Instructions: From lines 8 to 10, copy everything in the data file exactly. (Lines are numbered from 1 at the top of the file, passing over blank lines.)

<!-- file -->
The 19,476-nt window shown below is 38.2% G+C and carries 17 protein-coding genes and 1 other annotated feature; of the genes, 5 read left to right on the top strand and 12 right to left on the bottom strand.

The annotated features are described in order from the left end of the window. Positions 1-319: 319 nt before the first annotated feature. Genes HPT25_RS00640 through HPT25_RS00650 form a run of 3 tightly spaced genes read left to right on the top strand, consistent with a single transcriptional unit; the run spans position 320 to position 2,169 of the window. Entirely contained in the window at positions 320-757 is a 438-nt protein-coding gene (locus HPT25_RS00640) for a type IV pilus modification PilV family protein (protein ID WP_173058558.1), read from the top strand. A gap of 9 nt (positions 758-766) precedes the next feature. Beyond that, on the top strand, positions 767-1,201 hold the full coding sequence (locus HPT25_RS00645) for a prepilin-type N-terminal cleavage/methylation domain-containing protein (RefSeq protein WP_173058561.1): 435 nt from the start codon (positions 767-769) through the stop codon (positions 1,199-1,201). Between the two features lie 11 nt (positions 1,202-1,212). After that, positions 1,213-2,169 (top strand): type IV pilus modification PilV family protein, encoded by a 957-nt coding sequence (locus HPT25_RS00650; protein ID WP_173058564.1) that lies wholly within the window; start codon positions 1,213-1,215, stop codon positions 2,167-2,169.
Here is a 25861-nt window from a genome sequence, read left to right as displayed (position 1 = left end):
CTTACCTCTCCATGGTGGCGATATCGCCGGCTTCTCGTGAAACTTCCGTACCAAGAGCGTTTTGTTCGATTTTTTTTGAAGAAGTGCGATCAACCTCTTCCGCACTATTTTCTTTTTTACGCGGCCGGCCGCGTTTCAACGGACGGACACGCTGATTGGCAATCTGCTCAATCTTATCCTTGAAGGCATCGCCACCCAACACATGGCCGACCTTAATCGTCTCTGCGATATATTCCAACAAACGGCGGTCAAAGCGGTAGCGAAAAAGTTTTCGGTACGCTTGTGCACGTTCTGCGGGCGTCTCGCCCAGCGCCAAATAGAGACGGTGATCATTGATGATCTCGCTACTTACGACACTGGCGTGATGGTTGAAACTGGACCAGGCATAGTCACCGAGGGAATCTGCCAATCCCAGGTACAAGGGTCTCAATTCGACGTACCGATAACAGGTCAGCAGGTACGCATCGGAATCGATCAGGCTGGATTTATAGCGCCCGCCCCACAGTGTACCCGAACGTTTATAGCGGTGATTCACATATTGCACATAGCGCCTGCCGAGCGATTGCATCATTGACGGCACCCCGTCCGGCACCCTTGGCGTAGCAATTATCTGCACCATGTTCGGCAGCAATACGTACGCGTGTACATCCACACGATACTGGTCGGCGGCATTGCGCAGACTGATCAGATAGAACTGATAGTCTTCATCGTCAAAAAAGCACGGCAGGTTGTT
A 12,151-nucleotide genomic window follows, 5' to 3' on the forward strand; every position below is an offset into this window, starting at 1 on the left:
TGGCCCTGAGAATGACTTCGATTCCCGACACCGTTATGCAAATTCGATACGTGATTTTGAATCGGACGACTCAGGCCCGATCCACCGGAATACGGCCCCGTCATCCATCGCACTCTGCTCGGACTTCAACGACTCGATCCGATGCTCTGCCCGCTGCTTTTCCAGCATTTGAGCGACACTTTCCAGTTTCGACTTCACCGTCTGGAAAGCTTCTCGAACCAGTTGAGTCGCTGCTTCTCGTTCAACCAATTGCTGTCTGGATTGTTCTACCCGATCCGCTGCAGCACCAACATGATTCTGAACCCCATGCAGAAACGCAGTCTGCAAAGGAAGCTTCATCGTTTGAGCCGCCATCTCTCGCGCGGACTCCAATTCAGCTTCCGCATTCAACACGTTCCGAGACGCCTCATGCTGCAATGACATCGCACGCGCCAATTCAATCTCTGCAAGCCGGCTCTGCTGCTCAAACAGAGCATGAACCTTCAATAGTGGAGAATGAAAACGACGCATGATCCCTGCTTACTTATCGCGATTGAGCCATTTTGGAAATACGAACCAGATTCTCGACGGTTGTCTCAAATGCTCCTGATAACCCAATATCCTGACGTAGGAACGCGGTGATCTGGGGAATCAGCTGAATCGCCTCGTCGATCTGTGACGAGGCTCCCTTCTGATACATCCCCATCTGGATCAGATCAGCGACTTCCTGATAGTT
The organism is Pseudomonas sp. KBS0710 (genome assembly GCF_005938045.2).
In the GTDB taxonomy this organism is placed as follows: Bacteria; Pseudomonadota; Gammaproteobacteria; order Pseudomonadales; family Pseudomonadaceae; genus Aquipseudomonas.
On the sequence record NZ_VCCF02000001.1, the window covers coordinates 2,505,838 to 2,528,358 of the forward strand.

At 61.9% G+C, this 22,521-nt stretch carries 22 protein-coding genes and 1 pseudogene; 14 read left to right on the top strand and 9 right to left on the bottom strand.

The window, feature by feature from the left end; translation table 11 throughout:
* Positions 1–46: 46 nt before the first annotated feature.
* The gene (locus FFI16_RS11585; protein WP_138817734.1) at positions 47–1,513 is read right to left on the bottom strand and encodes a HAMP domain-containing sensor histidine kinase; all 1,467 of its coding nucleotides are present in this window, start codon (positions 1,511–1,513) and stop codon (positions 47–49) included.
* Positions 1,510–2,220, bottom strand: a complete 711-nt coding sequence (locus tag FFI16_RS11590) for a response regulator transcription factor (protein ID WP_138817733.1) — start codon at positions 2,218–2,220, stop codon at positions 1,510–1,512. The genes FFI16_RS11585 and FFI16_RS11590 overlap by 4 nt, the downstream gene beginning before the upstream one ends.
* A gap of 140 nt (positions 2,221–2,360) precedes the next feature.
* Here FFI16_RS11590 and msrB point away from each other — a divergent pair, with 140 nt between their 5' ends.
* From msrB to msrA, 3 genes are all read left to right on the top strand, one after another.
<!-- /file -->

In the GTDB taxonomy this organism is placed as follows: Bacteria; Pseudomonadota; Gammaproteobacteria; order Pseudomonadales; family Pseudomonadaceae; genus Aquipseudomonas.
On the sequence record NZ_VCCF02000001.1, the window covers coordinates 2,505,838 to 2,528,358 of the forward strand.

At 61.9% G+C, this 22,521-nt stretch carries 22 protein-coding genes and 1 pseudogene; 14 read left to right on the top strand and 9 right to left on the bottom strand.